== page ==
Ever since the E30 model was conceived 25 years ago the formula has been a winning one - on road and track. Celebrating that milestone is the new, limited edition, BMW M3 GTS.
In the Metal
You'll never mistake the GTS for a regular M3. The first giveaway is the spectacularly orange paintwork, but almost as obvious is a suite of significant aerodynamic enhancements. The massive rear wing is based on that of the 320si World Touring Car and it's adjustable. As are the air deflectors on the deep front apron. Both are finished in black, a colour also applied to the kidney grille, window surrounds and the 19-inch alloys.
Peer inside and you'll notice that the rear seats are gone; in their place is a roll bar (which may optionally be extended to a full cage). The front seats are racing buckets and owners can choose to use a six-point harness or a regular safety belt. Tactile Alcantara covers the steering wheel and the inside of the doors. The cabin looks particularly bare due to the deletion of much of the regular M3's standard equipment, but it emphasises the purpose of the GTS.
What you get for your Money
Although all examples of the M3 GTS are supposedly sold BMW has not announced the price. It's estimated to be just under £100,000. A look around the cabin suggests that you're paying more for less. Gone is the iDrive system; a stereo is optional, as is air conditioning. A fire extinguisher is included though, as is a revised version of BMW's seven-speed M Dual Clutch Transmission (DCT).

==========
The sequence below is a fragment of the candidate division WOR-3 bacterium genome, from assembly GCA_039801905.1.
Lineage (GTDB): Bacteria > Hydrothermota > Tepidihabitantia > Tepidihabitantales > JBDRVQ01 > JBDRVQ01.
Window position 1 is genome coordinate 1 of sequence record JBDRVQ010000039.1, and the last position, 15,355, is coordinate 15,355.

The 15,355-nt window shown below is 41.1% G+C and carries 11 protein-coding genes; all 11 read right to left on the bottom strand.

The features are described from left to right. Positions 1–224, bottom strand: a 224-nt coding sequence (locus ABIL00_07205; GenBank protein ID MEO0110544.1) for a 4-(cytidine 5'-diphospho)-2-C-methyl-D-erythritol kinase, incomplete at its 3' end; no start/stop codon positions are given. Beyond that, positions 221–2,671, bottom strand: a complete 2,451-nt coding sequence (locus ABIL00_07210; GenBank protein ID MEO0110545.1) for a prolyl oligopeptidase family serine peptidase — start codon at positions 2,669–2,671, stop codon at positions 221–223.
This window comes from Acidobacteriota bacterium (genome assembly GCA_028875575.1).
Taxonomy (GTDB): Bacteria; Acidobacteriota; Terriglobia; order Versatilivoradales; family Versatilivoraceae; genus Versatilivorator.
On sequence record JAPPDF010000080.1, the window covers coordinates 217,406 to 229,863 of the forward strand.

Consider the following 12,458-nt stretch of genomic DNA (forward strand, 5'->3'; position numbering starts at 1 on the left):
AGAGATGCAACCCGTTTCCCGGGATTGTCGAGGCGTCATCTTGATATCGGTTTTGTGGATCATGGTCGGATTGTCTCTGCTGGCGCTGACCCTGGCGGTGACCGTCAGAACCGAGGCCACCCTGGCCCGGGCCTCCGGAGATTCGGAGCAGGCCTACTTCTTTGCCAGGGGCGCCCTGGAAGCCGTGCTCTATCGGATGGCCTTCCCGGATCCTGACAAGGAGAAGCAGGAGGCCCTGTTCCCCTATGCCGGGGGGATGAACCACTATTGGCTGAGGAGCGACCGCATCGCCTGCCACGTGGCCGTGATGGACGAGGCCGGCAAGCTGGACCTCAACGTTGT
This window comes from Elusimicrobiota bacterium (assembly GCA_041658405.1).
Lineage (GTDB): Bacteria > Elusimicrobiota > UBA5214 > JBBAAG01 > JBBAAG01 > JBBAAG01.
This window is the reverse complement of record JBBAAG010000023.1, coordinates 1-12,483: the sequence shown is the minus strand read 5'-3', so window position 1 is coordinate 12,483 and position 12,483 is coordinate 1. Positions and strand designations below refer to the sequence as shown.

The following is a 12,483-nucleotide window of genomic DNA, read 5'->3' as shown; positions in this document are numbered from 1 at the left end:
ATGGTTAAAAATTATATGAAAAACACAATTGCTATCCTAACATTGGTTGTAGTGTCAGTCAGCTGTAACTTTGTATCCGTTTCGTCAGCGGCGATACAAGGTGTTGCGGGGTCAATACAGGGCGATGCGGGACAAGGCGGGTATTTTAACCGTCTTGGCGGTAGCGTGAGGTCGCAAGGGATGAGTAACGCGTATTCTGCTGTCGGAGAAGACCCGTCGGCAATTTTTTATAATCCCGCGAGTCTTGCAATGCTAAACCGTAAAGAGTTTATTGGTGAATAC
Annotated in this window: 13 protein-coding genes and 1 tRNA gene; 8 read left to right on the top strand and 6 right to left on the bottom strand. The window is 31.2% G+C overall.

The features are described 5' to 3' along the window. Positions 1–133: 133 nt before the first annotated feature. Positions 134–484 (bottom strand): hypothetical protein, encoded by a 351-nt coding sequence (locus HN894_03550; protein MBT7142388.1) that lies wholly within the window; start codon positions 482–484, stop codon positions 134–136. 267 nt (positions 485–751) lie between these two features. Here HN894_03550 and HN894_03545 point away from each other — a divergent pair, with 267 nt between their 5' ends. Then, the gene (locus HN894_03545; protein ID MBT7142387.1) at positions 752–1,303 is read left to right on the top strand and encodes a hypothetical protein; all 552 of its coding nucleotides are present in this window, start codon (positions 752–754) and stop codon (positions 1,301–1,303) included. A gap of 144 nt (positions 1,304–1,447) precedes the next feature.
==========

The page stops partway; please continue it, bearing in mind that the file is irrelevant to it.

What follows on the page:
Obviously buyers of the M3 GTS will be interested in something other than the list of standard equipment. Like the new 4.4-litre development of the V8 engine for instance, or the fully adjustable suspension with bigger brakes...
Appropriately, our test time in the GTS was restricted to laps of the Ascari circuit. Before the first corner is reached it's obvious that there's something special under the bonnet. The stroke has been extended, increasing capacity from 3,999- to 4,361cc, resulting in an increase in peak power from 414- to 444bhp (at a screaming 8,300rpm). Torque increases too, from 295- to 325lb.ft, available at 3,750rpm. The 0-62mph time drops to 4.4 seconds, but it's the endless sweep of the rev counter needle and the beefier mid-range that stand out.
The chassis has received just as much attention. The rear suspension sub-frame is rigidly bolted to the body and the ride height can be adjusted, as can the damping and camber on both axles.
Reading the specification you'd be forgiven for thinking that the GTS is a clinical lapper of race tracks, clinging to the tarmac while the driver just steers. In fact it's more engaging than any M3 gone before and it is incredibly playful at and beyond the limits of adhesion - limits that are all too easy to breach. There's a delicious sense of throttle adjustability that, while present in the regular car, is even more accessible in the GTS thanks to the extra immediacy in the chassis. The new engine has the power to bite if you get cocky, but even high-speed slides feel safe, gradual and intuitive to work with. In short, it's a fabulous track toy.
BMW quotes a kerb weight of 1,530kg for the M3 GTS, which is 70kg less than a regular M3. Lightweight interior components, a thin-walled racing exhaust with titanium silencers and polycarbonate rear windows all contribute to this.
We were categorically told that BMW will make a profit out of this project. Although demand will significantly outstrip supply the company could not extend the production run due to capacity and the hand built nature of many of the components. To put this car into series production would cost the company a lot more money.
Enthusiasts with the wherewithal to buy a more expensive version of the M3 may wonder why BMW hasn't just made a new CSL instead of the GTS. A lucky few will be counting the days to the delivery of their new toy - no doubt to be added to an already impressive collection. Fans of the M3 brand will rightfully be in awe of the GTS, even if they never get to drive it for themselves.